Video Product

2014
Video Data Bank, Ron Athey: An Interview

In this interview, extreme performance artist and 1990s culture warrior Ron Athey (b.1961) discusses the genesis of his provocative performance style and the memories and desires that continue to motivate his practice. Athey describes how his particular approach to performance developed dually from his religious upbringing and exposure to devotional theater, as well as from his later interest in the DIY grandiosity of the Los Angeles punk scene.

1996
Atlanta

A 12-year-old Olympic swimmer and her mother (both played by July) speak to the public about going for the gold.

“As the film progresses through subtle editing-in-reverse, July reveals the world around the televised facade. ... [T]he 23-year-old performer convincingly plays both Dawn Schnavel and her mom, or rather, vanishes into them. What’s noticeable isn’t so much the ease with which July transforms herself into a pre-teen girl and an older woman but the similarities and differences between the daughter and the mother July becomes.”

2014
Ben Russell, Atlantis

"We Utopians are happy / This will last forever"

Loosely framed by Plato's invocation of the lost continent of Atlantis in 360 BC and its re-re-resurrection via a 1970s science fiction pulp novel, Atlantis is a documentary portrait of Utopia -- an island that has never / forever existed beneath our too-mortal feet. Herein is folk song and pagan rite, religious march and reflected temple, the sea that surrounds us all. Even though we are slowly sinking, we are happy and content.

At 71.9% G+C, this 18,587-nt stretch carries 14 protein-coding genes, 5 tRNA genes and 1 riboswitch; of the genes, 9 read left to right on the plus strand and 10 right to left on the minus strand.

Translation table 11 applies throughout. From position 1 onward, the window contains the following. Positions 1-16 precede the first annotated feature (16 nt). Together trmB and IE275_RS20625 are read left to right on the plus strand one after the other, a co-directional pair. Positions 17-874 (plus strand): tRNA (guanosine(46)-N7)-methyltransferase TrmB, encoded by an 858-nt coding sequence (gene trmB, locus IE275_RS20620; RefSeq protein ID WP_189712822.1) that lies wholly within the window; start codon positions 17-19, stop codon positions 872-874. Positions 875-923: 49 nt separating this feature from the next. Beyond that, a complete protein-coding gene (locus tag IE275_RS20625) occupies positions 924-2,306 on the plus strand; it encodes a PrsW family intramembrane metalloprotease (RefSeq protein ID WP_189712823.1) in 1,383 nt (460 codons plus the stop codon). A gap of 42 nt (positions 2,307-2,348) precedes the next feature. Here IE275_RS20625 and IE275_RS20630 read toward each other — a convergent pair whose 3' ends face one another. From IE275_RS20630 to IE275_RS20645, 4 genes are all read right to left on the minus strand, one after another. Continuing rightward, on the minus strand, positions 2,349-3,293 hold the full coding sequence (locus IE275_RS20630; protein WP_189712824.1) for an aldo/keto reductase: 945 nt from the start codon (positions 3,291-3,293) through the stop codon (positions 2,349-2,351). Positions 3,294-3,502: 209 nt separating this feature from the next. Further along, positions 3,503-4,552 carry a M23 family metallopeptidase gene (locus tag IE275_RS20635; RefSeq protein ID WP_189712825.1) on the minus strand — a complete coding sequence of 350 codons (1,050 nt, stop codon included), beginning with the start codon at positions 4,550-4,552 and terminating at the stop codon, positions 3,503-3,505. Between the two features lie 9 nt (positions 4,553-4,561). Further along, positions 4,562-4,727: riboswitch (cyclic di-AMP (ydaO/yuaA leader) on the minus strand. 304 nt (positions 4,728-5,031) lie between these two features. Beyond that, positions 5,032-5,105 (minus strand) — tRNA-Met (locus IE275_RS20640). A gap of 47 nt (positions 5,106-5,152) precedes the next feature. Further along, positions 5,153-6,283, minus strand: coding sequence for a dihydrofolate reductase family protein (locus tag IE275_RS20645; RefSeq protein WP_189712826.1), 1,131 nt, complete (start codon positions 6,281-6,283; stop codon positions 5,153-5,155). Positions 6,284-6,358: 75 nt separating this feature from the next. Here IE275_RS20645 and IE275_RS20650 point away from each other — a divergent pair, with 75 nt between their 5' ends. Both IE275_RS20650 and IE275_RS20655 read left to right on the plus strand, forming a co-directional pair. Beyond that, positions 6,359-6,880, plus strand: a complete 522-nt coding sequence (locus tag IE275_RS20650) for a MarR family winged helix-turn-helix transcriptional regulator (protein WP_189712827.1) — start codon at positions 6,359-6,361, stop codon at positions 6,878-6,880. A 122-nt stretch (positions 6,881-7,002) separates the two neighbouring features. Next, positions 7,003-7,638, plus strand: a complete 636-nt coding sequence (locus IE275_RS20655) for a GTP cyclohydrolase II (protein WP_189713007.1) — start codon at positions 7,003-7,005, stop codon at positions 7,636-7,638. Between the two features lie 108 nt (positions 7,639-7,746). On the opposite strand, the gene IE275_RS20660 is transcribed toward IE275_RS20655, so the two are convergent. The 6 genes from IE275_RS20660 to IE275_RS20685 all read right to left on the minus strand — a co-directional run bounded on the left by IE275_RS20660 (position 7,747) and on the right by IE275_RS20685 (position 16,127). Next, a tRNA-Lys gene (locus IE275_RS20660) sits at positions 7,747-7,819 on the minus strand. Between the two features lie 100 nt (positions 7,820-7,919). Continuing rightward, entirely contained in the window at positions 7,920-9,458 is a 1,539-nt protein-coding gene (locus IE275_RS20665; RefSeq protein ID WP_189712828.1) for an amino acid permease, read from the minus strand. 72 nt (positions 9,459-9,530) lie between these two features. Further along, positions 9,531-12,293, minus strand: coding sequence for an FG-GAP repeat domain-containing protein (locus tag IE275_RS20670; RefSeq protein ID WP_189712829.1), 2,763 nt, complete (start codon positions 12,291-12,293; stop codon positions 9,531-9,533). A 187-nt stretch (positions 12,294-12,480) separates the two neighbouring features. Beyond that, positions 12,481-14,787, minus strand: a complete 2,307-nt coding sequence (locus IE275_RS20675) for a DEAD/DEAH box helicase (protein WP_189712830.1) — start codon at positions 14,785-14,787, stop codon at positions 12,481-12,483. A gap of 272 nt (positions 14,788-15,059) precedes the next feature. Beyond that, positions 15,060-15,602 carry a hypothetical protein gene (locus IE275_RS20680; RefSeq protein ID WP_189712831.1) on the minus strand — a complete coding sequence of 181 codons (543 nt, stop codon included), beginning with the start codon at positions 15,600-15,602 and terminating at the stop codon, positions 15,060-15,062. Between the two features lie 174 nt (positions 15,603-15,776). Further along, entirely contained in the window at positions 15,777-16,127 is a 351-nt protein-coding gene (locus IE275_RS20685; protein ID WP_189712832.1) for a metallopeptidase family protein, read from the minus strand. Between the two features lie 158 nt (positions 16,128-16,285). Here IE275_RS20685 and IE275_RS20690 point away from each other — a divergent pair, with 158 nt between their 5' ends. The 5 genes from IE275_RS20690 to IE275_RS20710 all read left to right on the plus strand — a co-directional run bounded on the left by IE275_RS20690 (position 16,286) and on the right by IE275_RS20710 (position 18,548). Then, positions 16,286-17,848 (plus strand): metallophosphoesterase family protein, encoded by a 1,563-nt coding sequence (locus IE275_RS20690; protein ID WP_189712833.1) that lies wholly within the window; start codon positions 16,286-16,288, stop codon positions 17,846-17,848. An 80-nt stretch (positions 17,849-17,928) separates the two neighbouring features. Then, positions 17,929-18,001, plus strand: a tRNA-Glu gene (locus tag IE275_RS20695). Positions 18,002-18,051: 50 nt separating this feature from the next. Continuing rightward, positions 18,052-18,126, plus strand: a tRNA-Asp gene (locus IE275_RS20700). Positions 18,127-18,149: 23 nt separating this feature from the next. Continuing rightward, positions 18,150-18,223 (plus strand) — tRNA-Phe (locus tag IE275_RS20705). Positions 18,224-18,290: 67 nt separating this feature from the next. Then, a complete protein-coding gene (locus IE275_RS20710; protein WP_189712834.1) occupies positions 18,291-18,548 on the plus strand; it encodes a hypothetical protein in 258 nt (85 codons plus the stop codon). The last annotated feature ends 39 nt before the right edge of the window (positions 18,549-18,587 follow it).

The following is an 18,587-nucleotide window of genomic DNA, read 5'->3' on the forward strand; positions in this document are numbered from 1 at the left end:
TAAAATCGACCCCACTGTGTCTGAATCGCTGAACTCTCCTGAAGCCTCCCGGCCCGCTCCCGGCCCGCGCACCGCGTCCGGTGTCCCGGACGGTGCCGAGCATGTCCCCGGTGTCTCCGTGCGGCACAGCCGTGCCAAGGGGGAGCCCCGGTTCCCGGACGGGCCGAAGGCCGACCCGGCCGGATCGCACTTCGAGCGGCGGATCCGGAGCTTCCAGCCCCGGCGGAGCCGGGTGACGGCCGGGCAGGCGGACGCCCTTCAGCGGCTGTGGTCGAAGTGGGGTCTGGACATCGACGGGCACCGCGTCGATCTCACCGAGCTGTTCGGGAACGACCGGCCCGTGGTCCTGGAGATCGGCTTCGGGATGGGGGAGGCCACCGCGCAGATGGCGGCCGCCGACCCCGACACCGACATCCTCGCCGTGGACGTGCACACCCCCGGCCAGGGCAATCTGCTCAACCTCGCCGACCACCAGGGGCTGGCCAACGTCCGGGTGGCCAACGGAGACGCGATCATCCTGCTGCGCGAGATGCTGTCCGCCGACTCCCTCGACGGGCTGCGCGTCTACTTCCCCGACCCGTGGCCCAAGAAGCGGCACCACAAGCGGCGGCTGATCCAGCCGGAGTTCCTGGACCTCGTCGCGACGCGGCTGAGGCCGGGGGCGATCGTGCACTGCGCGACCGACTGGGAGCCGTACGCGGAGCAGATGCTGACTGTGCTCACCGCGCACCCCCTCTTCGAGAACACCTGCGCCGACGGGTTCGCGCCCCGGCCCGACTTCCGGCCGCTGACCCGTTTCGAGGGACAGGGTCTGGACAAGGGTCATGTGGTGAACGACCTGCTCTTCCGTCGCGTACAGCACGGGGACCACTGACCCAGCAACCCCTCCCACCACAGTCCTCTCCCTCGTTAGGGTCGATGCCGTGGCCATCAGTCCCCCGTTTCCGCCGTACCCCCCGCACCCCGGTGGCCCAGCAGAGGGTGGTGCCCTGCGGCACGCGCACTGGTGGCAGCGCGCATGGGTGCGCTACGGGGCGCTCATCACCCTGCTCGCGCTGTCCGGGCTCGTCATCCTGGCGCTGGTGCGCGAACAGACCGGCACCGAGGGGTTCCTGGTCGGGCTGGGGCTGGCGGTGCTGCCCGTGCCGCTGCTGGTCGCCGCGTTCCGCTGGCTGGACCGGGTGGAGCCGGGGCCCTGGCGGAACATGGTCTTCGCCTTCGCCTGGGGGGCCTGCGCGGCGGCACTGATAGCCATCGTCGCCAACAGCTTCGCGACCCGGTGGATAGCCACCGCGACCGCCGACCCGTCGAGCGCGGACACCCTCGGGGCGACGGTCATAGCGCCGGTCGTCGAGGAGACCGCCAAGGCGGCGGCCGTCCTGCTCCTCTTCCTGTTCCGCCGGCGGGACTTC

2002
Atomic Ed and the Black Hole

Atomic Ed & the Black Hole tells the story of a scientist-turned-atomic junk collector known as Atomic Ed. More than 30 years ago, Ed quit his job making “better” atomic bombs and he began collecting what he calls “nuclear waste,” non-radioactive high-tech discards from the Los Alamos National Laboratory. As the self-appointed curator of an unofficial museum of the nuclear age called “The Black Hole,” Atomic Ed reveals and preserves a history of government waste that was literally thrown in a trash heap.

Spanish subtitled version available.

2005
Atonement

Looney thespians run amok in a classroom.

2008
Atrium of the Omni-Orb

A quickie side trip to the Virginia Film Festival highlights some nice, fall foliage and a few fleeting faces as the camera probes a sculptural artifact or two before abruptly shutting down.

1998
Attack of the Giant Garuda

A video I made with students at the California College of Arts and Crafts. It brings to life the terror and romance of cryptozoology as the hero and heroine (both played by young women) go south to bumpkin land on a search for the notorious and monstorous MOTHMAN. A fun journey in video-making desperation (the whole thing had to be shot and edited in 5 days).

1971
Attica Interviews

Portable Channel, a community documentary group in Rochester, New York, was one of the first small format video centers to have an ongoing relationship with a PBS affiliate (WXXI). Portapakers interviewed Sinclair Scott, a member of the negotiating team that went into Attica when the prisoners' rebelled at the federal prison in September 1971. Thirty-eight guards were taken hostage after prisoners' demands to improve their conditions were ignored. After a three day stand-off between inmates and authorities, Governor Nelson Rockefeller called in the National Guard.